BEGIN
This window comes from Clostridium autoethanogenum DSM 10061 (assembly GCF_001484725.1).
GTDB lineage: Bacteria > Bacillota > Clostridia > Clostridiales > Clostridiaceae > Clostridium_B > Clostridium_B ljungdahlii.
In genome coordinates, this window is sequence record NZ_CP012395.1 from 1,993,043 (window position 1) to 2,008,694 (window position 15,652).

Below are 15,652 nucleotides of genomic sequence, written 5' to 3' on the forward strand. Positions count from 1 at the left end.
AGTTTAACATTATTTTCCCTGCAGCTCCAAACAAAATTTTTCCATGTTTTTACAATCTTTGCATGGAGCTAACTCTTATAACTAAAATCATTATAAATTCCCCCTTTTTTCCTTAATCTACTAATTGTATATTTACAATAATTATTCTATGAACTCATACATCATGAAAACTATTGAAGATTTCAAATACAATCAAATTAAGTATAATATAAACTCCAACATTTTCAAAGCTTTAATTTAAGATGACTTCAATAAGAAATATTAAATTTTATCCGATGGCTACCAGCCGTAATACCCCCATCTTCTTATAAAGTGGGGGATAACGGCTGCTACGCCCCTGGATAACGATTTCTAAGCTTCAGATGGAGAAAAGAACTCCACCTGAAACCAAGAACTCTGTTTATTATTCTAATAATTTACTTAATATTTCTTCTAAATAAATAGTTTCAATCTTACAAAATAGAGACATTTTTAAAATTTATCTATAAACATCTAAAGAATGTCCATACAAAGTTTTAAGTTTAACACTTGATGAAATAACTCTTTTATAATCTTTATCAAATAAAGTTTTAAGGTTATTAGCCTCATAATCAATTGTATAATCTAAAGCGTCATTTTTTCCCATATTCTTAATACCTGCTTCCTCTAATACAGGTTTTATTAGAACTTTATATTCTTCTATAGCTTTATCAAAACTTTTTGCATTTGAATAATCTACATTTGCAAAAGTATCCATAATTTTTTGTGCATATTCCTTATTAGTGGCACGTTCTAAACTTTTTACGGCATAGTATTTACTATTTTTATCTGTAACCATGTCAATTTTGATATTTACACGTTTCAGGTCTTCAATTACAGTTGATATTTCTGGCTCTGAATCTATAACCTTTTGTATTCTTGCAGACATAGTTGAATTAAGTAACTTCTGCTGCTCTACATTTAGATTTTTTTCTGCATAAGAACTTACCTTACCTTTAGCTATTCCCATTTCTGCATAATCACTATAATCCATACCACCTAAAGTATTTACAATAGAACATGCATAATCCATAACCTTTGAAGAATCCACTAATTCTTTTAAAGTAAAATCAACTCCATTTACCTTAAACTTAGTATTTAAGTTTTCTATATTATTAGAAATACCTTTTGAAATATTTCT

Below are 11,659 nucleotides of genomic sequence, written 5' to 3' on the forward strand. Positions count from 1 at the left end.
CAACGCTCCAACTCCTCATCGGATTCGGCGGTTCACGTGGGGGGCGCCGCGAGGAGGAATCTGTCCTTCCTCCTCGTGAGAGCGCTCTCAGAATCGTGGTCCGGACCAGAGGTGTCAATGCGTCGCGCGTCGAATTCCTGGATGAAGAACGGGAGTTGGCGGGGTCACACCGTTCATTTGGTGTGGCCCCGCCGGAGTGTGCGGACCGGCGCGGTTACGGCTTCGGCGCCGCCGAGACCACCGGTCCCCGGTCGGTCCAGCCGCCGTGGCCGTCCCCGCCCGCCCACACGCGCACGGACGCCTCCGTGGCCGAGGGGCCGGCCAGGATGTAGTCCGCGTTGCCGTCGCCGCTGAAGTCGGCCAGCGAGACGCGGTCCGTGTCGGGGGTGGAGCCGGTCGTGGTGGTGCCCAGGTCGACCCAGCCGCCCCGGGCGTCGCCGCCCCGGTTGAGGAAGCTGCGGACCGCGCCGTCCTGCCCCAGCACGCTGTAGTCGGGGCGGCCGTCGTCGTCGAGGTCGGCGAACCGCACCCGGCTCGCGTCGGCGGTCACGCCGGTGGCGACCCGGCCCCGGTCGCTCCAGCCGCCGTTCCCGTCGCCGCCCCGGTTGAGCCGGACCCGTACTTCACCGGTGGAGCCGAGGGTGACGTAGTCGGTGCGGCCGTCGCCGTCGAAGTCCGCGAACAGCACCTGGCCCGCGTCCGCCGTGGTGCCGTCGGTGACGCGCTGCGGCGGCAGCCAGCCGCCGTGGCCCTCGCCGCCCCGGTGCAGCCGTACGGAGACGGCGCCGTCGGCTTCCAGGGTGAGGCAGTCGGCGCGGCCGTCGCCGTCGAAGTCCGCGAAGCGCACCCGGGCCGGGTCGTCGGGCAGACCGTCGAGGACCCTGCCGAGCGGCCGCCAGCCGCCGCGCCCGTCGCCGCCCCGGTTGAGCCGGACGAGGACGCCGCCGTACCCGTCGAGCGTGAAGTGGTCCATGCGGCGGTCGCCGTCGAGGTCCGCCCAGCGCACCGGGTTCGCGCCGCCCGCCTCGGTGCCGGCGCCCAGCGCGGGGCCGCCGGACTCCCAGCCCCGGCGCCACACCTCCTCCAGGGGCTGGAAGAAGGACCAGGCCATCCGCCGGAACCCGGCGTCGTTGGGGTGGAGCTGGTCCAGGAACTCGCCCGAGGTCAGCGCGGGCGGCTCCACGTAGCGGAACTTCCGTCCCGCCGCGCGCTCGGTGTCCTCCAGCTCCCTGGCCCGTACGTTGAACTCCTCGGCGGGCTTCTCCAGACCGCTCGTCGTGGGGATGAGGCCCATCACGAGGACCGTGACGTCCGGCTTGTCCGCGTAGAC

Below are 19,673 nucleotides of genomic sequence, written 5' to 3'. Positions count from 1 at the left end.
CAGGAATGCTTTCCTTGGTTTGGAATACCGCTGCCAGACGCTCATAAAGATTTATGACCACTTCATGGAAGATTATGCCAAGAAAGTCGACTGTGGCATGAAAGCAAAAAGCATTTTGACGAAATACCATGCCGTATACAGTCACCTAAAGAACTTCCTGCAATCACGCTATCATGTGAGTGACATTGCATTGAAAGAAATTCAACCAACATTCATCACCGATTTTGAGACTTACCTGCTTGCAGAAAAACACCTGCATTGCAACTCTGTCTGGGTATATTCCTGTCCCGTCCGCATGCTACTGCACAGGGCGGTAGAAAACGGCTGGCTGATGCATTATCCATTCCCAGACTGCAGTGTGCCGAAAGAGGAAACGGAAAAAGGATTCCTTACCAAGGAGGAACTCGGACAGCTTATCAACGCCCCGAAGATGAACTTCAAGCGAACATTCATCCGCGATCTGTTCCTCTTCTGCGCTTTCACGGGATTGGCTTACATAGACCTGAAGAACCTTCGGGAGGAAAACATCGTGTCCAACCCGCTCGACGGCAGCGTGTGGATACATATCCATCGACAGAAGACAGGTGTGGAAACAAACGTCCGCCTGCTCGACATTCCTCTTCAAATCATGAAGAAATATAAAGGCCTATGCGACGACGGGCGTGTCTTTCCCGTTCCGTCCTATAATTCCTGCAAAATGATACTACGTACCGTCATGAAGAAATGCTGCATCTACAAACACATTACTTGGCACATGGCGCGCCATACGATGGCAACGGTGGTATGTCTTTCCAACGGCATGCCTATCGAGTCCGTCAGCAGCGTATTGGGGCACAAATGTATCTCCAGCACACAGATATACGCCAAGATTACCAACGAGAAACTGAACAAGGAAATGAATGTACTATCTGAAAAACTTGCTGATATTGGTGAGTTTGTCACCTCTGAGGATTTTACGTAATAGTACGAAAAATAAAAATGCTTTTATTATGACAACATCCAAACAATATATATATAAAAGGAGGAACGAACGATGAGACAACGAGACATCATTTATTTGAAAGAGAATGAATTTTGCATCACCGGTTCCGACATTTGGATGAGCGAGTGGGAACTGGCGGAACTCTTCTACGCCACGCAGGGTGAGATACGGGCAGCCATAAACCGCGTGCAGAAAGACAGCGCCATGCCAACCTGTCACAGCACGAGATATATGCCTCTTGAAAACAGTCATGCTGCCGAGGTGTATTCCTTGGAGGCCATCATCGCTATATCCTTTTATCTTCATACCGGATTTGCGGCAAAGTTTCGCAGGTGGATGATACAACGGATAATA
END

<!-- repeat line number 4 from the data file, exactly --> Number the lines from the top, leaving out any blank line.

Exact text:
Below are 15,652 nucleotides of genomic sequence, written 5' to 3' on the forward strand. Positions count from 1 at the left end.